When your loved one receives a terminal disease diagnosis, the race starts against time. Prompt treatment is essential to maximize the odds of a favorable outcome. Even so, treatment might, sometimes, stop if a condition will not benefit much from it. But this does not mean that a patient is only a few days away from death.
At this time, your ideal choice is getting hospice care for your loved one from a Southern Indiana center or any facility near you. Hospice care focuses on ensuring the patient is as comfortable as possible. It also minimizes the risk of further complications. You can choose home-based care for your loved one or bring them to a suitable center.
Keep in mind that one issue that commonly affects hospice patients is the loss of appetite. This is associated with the medications used and the progression of the disease. Here are some ways to boost a hospice patient’s appetite.
Allow Patients to Eat What They Want
Most people have a “food struggle” with patients suffering from a terminal disease. They tend to force a patient to eat what they assume is the healthiest meal. Even so, this food struggle does not encourage a patient to eat. Allow patients to eat what they want. Remember that during the end stages of a disease, a patient’s likes and dislikes often change. By catering to these changing needs, your loved one will be motivated to take a bite or, better yet, a full meal.
Give Small but Frequent Meals
You cannot afford to stick to the three standard meals in a day when caring for a hospice patient. It’s better to give them multiple small meals spread throughout the day rather than asking them to eat one large meal. This way, a patient will always have something in their stomach. You can offer them five to six small meals a day. Still, allow them to eat as regularly as they want. The small meals also decrease the sense of failure in patients who cannot clean their plates up.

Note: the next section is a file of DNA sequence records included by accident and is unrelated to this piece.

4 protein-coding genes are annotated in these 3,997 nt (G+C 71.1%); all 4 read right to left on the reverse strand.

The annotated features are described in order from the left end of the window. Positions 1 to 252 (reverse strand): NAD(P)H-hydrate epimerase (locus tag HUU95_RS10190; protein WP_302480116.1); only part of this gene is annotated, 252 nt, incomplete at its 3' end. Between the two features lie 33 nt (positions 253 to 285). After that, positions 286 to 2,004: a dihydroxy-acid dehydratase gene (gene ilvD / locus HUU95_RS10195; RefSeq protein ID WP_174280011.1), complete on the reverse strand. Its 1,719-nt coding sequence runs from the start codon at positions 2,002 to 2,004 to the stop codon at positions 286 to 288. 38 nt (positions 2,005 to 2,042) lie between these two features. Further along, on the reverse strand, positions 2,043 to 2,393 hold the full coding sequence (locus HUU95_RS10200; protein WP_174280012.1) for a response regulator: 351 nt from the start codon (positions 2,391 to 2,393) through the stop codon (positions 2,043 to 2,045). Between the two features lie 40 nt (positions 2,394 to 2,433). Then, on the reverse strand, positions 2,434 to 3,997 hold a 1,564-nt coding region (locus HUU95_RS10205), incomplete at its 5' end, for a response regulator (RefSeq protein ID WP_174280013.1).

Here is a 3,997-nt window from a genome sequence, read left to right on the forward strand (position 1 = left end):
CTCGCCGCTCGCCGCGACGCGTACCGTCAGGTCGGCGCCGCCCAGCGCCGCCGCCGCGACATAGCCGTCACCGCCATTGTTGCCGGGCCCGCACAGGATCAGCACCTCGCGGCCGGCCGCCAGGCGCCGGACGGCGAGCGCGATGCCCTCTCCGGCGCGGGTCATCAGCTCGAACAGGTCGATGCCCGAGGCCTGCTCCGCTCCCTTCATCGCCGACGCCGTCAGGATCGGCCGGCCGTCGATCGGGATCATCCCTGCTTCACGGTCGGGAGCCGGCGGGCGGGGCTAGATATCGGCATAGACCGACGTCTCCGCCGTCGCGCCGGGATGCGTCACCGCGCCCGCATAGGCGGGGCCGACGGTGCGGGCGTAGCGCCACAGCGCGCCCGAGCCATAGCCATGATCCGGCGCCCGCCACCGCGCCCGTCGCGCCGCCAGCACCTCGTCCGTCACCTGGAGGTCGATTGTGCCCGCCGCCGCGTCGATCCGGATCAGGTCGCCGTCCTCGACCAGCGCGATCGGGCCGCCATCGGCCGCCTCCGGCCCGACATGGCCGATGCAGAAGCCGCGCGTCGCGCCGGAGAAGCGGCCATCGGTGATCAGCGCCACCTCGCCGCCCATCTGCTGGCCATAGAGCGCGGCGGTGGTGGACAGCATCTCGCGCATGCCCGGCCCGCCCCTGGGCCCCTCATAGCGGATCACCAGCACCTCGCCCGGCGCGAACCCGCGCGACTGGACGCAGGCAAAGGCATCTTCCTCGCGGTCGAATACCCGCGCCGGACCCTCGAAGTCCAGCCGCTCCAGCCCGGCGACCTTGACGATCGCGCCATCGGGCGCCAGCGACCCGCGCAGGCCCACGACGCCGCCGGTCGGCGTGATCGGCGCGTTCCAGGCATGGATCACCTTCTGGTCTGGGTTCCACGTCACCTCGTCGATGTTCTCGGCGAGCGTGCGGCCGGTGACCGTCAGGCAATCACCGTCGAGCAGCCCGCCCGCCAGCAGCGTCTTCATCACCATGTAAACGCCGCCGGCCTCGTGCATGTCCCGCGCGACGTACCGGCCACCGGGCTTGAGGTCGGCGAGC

Limit Low-Calorie Food
You need to maximize a hospice patient’s calorie intake to strengthen their body in fighting against the progression of the disease. So, you should limit the consumption of low-calorie food and drinks since these only make a patient full without much contribution to health. High-calorie snacks and other food items should always be available.
Make Eating Easy
As the disease progresses, a patient might find it hard to chew or swallow food and drinks. Make eating and drinking easy for the patient with food items that are easy to consume. This might mean blending the food or cutting it into small pieces to make chewing and swallowing easy.
With these approaches, you will boost a patient’s appetite, immunity, and overall body strength to withstand the rigors of a disease. At times, a doctor might recommend multivitamins and supplements for a patient. This is often in cases where the poor appetite persists even after taking the steps above.